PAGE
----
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Today in Denmark: A roundup of the news on Thursday

The day before Christmas will bring snow to most of Denmark.
The day before Christmas will bring snow to most of Denmark. File photo: Mads Claus Rasmussen/Ritzau Scanpix
Find out what's going on in Denmark today with The Local's short roundup of the news in less than five minutes.

Government wants Covid-19 test requirement for arriving travellers 

Rules requiring travellers to take a Covid-19 test prior to arrival in Denmark look to be on the way.

The government yesterday asked parliament’s Epidemic Committee to approve the measure, but technical details caused a delay, broadcaster DR writes.

According to DR’s report, a negative test will be required for travellers to enter the country. Residents of Denmark will however be permitted to take a test up to 24 hours after arrival, should the testing rules tabled by the government be approved.

Approval could be given sometime today with the government scheduled to provide answers to the committee on a number of questions. We’ll report any developments and confirmation of the potential new rule.

The committee meanwhile has approved the extension of coronapas rules to gyms.

Snow on the way for most of Denmark

The day before Christmas Eve will bring snow to most of the country, the Danish Meteorological Institute (DMI) said in its latest forecast.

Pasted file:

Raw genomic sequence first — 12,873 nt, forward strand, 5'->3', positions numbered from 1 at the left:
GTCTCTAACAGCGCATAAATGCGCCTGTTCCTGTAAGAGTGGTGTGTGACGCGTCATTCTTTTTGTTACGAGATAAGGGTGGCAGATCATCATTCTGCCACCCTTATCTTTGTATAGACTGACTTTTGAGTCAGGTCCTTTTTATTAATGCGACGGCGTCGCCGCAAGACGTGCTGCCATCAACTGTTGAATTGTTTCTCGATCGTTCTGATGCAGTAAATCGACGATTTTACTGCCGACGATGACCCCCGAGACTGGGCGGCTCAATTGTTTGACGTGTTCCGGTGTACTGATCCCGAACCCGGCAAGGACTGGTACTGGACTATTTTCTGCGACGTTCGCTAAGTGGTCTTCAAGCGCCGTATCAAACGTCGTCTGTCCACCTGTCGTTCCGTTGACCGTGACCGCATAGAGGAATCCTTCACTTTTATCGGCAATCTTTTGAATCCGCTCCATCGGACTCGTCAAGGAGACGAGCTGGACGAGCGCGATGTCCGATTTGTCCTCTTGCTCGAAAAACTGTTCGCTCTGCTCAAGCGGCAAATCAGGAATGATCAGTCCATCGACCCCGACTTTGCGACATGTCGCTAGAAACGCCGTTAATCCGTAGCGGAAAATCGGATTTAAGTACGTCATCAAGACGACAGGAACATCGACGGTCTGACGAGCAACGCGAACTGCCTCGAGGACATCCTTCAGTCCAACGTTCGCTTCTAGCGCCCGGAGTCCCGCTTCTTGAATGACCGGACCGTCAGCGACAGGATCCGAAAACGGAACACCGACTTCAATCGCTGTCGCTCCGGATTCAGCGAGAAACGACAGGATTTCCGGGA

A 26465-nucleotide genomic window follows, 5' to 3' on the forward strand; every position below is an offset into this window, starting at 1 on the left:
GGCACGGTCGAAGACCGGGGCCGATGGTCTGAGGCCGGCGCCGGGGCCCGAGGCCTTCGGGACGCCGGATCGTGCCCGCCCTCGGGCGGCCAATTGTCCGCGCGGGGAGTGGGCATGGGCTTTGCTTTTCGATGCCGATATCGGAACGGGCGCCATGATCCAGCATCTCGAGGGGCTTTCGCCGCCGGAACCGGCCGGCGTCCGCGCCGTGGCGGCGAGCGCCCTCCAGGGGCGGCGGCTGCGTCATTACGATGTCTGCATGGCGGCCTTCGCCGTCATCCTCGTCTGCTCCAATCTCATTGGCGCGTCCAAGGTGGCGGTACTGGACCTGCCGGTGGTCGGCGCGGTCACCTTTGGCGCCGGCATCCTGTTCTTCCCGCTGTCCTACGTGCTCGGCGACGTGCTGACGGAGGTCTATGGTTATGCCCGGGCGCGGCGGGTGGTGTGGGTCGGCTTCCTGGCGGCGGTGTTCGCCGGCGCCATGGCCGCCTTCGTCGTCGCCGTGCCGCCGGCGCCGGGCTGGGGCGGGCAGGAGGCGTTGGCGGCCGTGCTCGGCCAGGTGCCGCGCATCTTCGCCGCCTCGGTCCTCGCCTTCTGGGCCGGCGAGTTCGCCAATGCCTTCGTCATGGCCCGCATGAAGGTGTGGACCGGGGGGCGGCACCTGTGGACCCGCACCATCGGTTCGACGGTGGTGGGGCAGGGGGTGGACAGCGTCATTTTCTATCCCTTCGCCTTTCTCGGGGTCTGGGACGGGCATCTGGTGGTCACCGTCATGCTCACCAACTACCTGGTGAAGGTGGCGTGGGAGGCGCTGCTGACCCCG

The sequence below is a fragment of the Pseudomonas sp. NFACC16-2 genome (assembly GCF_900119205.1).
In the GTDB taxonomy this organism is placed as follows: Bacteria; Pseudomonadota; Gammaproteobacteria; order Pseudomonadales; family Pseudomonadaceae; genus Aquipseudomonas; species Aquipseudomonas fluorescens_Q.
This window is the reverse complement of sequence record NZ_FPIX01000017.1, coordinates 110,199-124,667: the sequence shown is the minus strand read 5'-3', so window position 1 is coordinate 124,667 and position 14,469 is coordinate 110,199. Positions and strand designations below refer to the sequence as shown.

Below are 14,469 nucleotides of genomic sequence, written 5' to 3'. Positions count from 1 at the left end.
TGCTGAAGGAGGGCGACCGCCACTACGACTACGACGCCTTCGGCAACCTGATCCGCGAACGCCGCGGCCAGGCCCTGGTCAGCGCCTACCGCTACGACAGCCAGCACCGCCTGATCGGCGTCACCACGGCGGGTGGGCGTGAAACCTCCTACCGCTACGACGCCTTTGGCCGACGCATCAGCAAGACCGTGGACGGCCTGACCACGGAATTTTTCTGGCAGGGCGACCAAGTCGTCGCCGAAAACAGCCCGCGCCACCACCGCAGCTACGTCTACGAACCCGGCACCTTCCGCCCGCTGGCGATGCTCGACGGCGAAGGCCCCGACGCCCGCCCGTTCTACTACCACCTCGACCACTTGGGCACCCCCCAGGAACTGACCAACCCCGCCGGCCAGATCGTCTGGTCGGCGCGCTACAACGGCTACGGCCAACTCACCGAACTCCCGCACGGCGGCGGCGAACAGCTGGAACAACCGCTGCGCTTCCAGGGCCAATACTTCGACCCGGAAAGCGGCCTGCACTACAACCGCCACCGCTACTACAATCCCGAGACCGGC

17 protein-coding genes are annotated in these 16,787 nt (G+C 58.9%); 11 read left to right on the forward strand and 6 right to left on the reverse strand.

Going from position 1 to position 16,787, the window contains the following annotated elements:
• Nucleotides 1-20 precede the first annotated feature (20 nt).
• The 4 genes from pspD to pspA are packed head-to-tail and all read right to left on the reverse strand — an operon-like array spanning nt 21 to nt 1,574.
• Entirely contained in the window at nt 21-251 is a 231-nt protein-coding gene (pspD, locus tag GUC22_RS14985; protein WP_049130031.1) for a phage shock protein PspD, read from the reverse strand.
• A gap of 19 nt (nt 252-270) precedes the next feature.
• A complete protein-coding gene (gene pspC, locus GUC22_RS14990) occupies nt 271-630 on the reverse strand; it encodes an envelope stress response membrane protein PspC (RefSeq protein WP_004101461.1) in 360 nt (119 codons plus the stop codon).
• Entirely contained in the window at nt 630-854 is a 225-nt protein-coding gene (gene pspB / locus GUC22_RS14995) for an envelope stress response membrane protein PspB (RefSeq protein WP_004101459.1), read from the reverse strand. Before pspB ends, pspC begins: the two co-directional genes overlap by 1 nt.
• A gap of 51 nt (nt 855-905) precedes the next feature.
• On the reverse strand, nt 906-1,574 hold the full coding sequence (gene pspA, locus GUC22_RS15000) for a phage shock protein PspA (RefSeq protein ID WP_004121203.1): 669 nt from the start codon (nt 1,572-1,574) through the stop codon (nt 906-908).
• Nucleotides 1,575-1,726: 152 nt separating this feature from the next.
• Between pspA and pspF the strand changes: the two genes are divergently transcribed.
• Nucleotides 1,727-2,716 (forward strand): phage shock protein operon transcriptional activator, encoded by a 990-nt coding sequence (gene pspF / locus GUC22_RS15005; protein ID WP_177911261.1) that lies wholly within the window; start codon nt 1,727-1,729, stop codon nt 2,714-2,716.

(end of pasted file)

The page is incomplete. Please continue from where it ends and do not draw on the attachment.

“Snow will start from the morning hours. Firstly in central Jutland and then in the rest of the country throughout the morning,” DMI meteorologist Trine Pedersen told news wire Ritzau.

DMI’s forecasters earlier said this week that fine margins could decide whether Denmark gets a white Christmas.

High temperatures hit Greenland

Temperatures have soared in Greenland recently, DMI said yesterday, in line with warming trends experts have linked to global warming. 

In the capital Nuuk, the mercury hit 13 degrees Celsius on December 20th, compared to the -5.3C that is average for this time of year. 

In Qaanaaq in the north, temperatures reached 8.3C, when the seasonal average is usually -20.1 Celsius, DMI said.

“One of the reasons we’re seeing high temperatures is the foehn meteorological phenomenon,” a warm wind that is common in the world’s largest island, DMI climatologist Caroline Drost Jensen told news wire AFP in an email.

Denmark extends detention of four pirates

A Copenhagen court on yesterday extended the detention of four suspected pirates arrested by a Danish navy ship after a shootout off the Nigerian coast, but bringing them to justice in Denmark still poses a legal challenge.

The men’s detention was extended for another four weeks, Birgitte Skjodt, one of their lawyers, told AFP.

The four men — whose nationalities have not been made public — were arrested in November following a firefight with a Danish navy ship in the Gulf of Guinea.

Four other suspected pirates were killed in the skirmish, and a ninth is believed to have fallen overboard, according to the Danish authorities. 

One of the four prisoners, who was injured in the shootout and has since had a leg amputated, has been transferred to a hospital in Ghana under the supervision of Ghanaian police.


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